Archive for the ‘Mystery’ Category

L.A. Confidential (1997)

Posted: January 20, 2012 in 1997, American, Drama, Mystery, Neo-noir

Curtis Hanson’s stylish neo-noir adaptation of James Ellroy’s novel paints a dark picture of the LAPD in the mid 1950’s depicting an organisation steeped in corruption and brutality.

Trimming significant excess from the source the film follows three radically different L.A. detectives as they investigate a shooting at an all night diner.  Jack Vincennes (Kevin Spacey) is a slick narcotics detective and technical advisor for a popular TV drama whose ‘movie star’ veneer masks a man whose sold out.  Wendell “Bud” White (Russell Crowe) is a violent yet emotionally damaged homicide detective with his own moral code.  Finally, Edmund Exley (Guy Pearce) is an ambitious, driven, by-the-book career cop whose detective father was killed on the job.  Each detective investigates the shooting in their own way but soon their paths cross as they discover there’s more to this crime than they first thought and soon they become embroiled in a complicated plot of corruption, drugs, murder, and prostitution.

Ed Exley – All I ever wanted was to measure up to my father.

Bud White – Now’s your chance… he died in the line of duty, didn’t he?

Nominated for 9 Academy Awards (it won two – Best Actress in a Supporting Role, Kim Basinger, and Best Screenplay – Adapted) L.A. Confidential was universally acclaimed for both it’s stars and it’s visual style.  Hanson and the films cinematographer, Dante Spinotti, studied many of the films of the era including The Bad and the Beautiful, In a Lonely Place, and The Tarnished Angels in order to achieve the right atmosphere however in order to avoid a feeling of nostalgia they shot like a contemporary film and used more naturalistic lighting than in a classic film noir.

Ultimately L.A. Confidential allows the hope of the period to shine through the gritty and rotten heart of it’s subject matter and draws the viewer in, engaging them, so that they become a part of the story.  Whilst you may hate the main characters initially for their thuggish, uptight, or slick ways I defy you not to start to care about them as their story develops and they begin to evolve before your eyes.

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Citizen Kane (1941)

Posted: January 19, 2012 in 1941, American, Drama, Mystery

Hailed as “the greatest movie of all time” Citizen Kane was Orson Welles debut feature film which he not only starred in but also directed and co-wrote the screenplay for.  Having your debut film heaped with such praise should be taken as a major point of pride but considering that Welles was only 24 at the time it should be considered so much more.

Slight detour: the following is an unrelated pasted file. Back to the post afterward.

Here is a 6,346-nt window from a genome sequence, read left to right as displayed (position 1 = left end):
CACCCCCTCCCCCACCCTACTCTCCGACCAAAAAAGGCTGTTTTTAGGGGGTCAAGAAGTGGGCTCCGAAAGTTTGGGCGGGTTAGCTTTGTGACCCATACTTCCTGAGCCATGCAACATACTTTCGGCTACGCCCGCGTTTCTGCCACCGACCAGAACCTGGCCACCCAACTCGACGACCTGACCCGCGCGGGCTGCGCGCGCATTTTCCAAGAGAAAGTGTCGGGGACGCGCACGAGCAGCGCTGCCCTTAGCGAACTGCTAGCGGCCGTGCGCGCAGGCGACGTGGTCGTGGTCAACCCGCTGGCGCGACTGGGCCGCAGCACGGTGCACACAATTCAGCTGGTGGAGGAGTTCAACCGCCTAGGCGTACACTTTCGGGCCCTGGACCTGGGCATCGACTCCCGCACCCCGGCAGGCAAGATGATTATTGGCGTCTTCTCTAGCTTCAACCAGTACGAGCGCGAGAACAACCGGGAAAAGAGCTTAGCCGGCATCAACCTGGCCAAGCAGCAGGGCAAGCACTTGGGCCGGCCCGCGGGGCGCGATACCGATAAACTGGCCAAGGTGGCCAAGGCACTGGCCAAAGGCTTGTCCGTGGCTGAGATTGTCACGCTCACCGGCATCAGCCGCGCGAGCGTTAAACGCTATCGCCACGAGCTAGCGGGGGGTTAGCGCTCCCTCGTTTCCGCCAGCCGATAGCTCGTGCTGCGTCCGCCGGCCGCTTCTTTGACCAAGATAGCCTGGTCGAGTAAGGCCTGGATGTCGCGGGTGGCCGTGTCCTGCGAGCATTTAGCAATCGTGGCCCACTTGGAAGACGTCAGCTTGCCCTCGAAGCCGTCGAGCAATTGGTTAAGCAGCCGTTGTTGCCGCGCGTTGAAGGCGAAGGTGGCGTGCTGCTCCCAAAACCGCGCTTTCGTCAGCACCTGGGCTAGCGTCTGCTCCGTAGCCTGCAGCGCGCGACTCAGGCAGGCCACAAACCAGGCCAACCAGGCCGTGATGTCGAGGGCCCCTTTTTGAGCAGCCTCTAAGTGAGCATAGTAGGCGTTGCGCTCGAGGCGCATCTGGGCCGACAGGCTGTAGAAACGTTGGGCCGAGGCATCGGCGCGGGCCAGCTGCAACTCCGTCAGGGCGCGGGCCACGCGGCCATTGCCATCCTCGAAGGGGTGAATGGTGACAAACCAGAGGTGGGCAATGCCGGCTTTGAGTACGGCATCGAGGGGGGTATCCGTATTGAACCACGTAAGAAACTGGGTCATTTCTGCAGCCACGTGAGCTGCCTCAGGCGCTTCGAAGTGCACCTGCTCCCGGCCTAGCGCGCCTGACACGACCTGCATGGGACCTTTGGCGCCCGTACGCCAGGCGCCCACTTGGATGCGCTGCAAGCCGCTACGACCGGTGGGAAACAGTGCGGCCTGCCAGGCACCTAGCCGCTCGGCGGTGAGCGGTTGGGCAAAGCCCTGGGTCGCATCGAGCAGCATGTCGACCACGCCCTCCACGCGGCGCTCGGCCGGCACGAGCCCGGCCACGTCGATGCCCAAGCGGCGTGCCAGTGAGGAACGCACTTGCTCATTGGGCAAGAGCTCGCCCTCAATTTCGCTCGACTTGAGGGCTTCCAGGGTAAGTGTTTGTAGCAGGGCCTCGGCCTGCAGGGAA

Unfortunately with 70 years of praise and hype behind it new viewers should be forgiven for feeling a little disappointed by the film upon first watching it.  Subsequent viewings however will yield more enjoyment as the viewer becomes more impressed by it’s unique visual style (cinematographer Gregg Toland developed a technique for ensuring the the foreground, middle-ground, and background were all in focus simultaneously), simple yet engaging storyline, and outstanding acting.

Welles stars as the titular character of Charles Foster Kane, a reclusive millionaire media mogul, who dies virtually alone within the first 5 minutes leaving the contents of his mansion, his businesses, and his last word ‘Rosebud’ as his legacy.  It’s the latter of these that becomes the catalyst for the film as a group of newsreel men set out to interview Kane’s friends, family, and business associates in an effort to decipher the meaning behind this last word.  The interviews are told though a series of flashbacks to various periods in Kane’s life making use of non-linear storytelling to develop Kane’s character based on the interviewees perception of the man himself.  Masterfully controlled and edited the film avoids becoming confusing and serves to show a fully rounded individual and his progression from likeable, impetuous youth to grizzled, embittered old man over the (nearly) 2 hour run time.

During shooting newspaper magnate William Randal Hearst, with whom viewers can see an obvious comparison to Kane, attempted everything he could to prevent the film from being made even going so far as to accuse Orson Welles of being a Communist to prevent it’s release.  Although many consider the film to be based on Hearst’s life Welles claimed that the story was a composite on many individuals from that particular era, this can be seen to be true as there are also elements from the life of Samuel Insull (a Chicago utilities magnate from the time) represented in the film.

If I hadn’t been very rich I might have been a really great man

– Charles Foster Kane

Despite it’s success the film was originally a flop when it was first released and was universally booed at the 1941 Academy Awards every time one of it’s 9 nominations was announced.  The film was re-released for the public in the 1950’s after spending nearly a decade locked up in the RKO vaults.